Princeton University Orchestra Opens Season With So Percussion
The Princeton University Orchestra launched its 2015-16 season this past weekend with both old and new, challenging this year’s roster of musicians to draw on their highest level of playing. Conductor Michael Pratt paired the newest in performance imagination with a masterwork rooted in orchestral tradition, at the same time showing off one of the orchestra’s more talented members.
This year the University Department of Music has established a collaboration with the innovative So Percussion group as Edward T. Cone Performers-in-Residence. In its residency, So Percussion has been deeply entrenched in bringing their unique approach to the percussion around us to the students at the University, and Friday night’s concert at Richardson Auditorium was one more example of this creative and inventive combination of ensembles. Composer David Lang’s concerto man made, for percussion quartet and orchestra, made full use of the unique performance techniques and instruments of the So ensemble, complemented by the backdrop of a full orchestra. Lang’s man made began with the members of So Percussion supplying a rhythmic base with twigs snapped in various timings. No part of the twig was wasted — even dropping the pieces on the floor became part of the rhythmic pattern. The four percussionists were gradually joined by the orchestra in varying degrees of instrumentation.
As So Percussion moved to play four sets of wine bottles, perfectly tuned to one another, the sound built in drama. By the time the solo percussionists had moved to marimbas, steel drums, and four garbage cans, the overall sound had developed a sense of cacophony, but in a busy city street kind of way. So Percussionist Josh Quillen in particular showed himself to be a particularly physical player on all instruments, and one certainly could not argue with the precision of the ensemble as a whole. Lang’s work showed jazz influence in allowing the soloists space to seemingly improvise on their own, and throughout the work, conductor Mr. Pratt kept soloists and orchestral ensemble well in line. In Friday night’s performance (the concert was repeated Saturday night) this piece was a study in sound, with exact timing and concentration required from all players.
The University Orchestra took a breather from the intensity of the Lang work with Aaron Copland’s Clarinet Concerto, commissioned in 1950 by the great swing artist Benny Goodman. The orchestration for this piece was scaled back considerably to strings, piano, and harp, with the solo clarinet as the only wind color in the orchestral texture. Leaving the clarinet so exposed might create a great deal of pressure on the soloist, but Princeton University senior Paul Chang (a winner of last year’s Orchestra Concerto Competition) was well up to the task. Throughout the two-movement work, Mr. Chang maintained serene composure while maneuvering an intense solo part with numerous large skips in the melodic line. The first movement recalled the spaciousness and gentle pace of other Copland works, and Mr. Chang consistently took a sensitive approach to the music. Most impressive were the numerous delicate conversations between solo clarinet and strings, and clarinet and harp. Mr. Chang played the cadenza which linked the two movements with a very open feeling, leading to a virtuosic bridge to a movement marked by crisp rhythms and an appropriate amount of sauciness from the soloist. Use of piano gave the work a sense of Americana, and Mr. Pratt led the orchestra through the work’s subtle jazz atmosphere.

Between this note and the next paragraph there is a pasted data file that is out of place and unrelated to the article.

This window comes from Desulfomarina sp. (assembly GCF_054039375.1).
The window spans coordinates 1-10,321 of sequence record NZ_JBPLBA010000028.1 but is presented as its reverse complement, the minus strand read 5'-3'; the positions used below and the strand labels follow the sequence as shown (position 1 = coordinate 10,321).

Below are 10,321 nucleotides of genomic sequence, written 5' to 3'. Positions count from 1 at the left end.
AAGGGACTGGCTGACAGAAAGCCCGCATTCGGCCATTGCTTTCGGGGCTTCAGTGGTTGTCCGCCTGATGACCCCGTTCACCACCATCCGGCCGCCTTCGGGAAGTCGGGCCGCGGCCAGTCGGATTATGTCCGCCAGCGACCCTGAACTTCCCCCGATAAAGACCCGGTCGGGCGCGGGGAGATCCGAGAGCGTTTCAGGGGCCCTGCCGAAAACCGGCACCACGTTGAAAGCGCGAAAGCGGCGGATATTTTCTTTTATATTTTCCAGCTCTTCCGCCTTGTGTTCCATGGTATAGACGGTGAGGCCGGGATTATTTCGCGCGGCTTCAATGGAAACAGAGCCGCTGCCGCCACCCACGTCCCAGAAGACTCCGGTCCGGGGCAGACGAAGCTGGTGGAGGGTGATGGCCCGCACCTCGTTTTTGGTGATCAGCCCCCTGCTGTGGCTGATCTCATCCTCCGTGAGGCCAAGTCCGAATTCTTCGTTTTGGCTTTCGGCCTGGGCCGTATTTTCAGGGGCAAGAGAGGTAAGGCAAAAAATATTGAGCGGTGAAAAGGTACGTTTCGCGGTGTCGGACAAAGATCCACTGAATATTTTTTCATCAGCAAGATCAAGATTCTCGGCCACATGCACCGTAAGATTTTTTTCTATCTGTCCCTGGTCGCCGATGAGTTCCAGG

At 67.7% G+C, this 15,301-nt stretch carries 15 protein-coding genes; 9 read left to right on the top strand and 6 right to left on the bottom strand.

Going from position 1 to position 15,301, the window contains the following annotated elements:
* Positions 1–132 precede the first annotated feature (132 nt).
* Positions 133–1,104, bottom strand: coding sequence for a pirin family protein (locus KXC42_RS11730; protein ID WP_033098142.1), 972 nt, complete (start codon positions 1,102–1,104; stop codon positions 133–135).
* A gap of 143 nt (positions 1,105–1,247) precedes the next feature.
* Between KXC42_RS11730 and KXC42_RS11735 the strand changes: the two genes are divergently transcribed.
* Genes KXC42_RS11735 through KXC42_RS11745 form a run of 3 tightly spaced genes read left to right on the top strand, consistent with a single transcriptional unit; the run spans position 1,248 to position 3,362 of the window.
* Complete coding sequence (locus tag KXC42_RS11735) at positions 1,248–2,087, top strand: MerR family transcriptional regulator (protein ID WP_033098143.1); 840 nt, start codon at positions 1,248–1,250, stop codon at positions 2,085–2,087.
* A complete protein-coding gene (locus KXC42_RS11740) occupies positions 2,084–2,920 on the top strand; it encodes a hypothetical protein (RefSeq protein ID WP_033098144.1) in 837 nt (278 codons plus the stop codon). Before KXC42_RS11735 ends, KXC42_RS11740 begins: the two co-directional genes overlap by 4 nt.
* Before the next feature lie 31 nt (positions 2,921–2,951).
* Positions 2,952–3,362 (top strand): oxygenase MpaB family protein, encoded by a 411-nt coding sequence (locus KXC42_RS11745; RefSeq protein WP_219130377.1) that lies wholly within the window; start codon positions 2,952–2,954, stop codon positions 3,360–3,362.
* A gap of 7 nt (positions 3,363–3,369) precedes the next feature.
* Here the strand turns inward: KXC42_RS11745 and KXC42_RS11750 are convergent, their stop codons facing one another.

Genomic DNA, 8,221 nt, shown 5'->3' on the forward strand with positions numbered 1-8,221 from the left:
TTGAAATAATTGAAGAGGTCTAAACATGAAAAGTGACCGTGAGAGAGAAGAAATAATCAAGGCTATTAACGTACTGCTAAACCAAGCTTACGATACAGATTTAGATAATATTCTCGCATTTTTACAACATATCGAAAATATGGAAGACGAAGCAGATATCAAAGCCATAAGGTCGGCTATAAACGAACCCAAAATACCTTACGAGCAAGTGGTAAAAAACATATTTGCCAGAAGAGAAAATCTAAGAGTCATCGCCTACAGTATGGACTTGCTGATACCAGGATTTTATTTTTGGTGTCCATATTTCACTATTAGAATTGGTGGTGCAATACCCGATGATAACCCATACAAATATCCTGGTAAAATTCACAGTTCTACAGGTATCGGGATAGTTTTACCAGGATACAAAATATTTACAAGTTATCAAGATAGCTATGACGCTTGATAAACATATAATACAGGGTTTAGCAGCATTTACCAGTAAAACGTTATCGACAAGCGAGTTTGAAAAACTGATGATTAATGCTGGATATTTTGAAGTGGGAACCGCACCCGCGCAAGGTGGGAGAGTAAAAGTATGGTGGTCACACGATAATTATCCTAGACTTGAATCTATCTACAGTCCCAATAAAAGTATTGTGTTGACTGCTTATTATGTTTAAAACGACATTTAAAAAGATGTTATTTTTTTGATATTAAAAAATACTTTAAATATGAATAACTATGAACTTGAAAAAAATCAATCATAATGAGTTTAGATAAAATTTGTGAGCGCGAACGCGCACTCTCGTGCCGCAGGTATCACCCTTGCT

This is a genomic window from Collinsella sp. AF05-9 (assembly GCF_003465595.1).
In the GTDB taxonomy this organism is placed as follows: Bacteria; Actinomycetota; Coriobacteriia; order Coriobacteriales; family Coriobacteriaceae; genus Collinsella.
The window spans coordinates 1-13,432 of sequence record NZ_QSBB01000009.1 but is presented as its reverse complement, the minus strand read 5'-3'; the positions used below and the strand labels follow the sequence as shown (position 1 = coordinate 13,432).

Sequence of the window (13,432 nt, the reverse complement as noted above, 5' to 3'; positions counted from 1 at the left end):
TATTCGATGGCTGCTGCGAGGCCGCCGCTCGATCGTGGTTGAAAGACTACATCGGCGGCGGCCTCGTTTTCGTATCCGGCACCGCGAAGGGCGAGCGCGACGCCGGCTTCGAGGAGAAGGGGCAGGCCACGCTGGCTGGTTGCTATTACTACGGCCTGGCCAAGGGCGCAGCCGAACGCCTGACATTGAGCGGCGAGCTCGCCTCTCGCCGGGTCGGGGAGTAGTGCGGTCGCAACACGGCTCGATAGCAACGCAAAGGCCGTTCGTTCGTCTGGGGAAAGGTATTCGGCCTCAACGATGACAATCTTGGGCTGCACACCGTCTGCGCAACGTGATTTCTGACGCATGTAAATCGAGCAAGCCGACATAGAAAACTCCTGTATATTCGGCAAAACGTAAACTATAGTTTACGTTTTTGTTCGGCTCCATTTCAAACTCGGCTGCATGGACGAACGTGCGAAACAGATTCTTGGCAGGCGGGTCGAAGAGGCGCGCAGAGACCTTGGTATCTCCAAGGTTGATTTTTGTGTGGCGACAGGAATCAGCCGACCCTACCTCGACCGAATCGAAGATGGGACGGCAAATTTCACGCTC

The University Orchestra closed the evening with Robert Schumann’s Symphony No. 2 in C Major, which was everything a mid-19th century symphonic work should be. Beginning with subtle strings against crisp trumpets, the University Orchestra played the first movement reverently, transitioning into the “Allegro” well. Mr. Pratt kept the orchestral color chipper, with a majestic feel, bringing out well the sforzandi and joyful nature. The opening movement was a wild ride in terms of orchestral lushness and orchestral drive, all well handled by the players. As with many 19th-century works, wind and brass solos abounded, including well played passages from oboist Tiffany Huang, flutists Alexia Kim and Nicole Odzowski, and horn players Nivanthi Karunaratne and Allison Halter. Especially in the third movement, the same poignant melodic fragment was passed among instruments, setting up a joyful fourth movement to close the evening.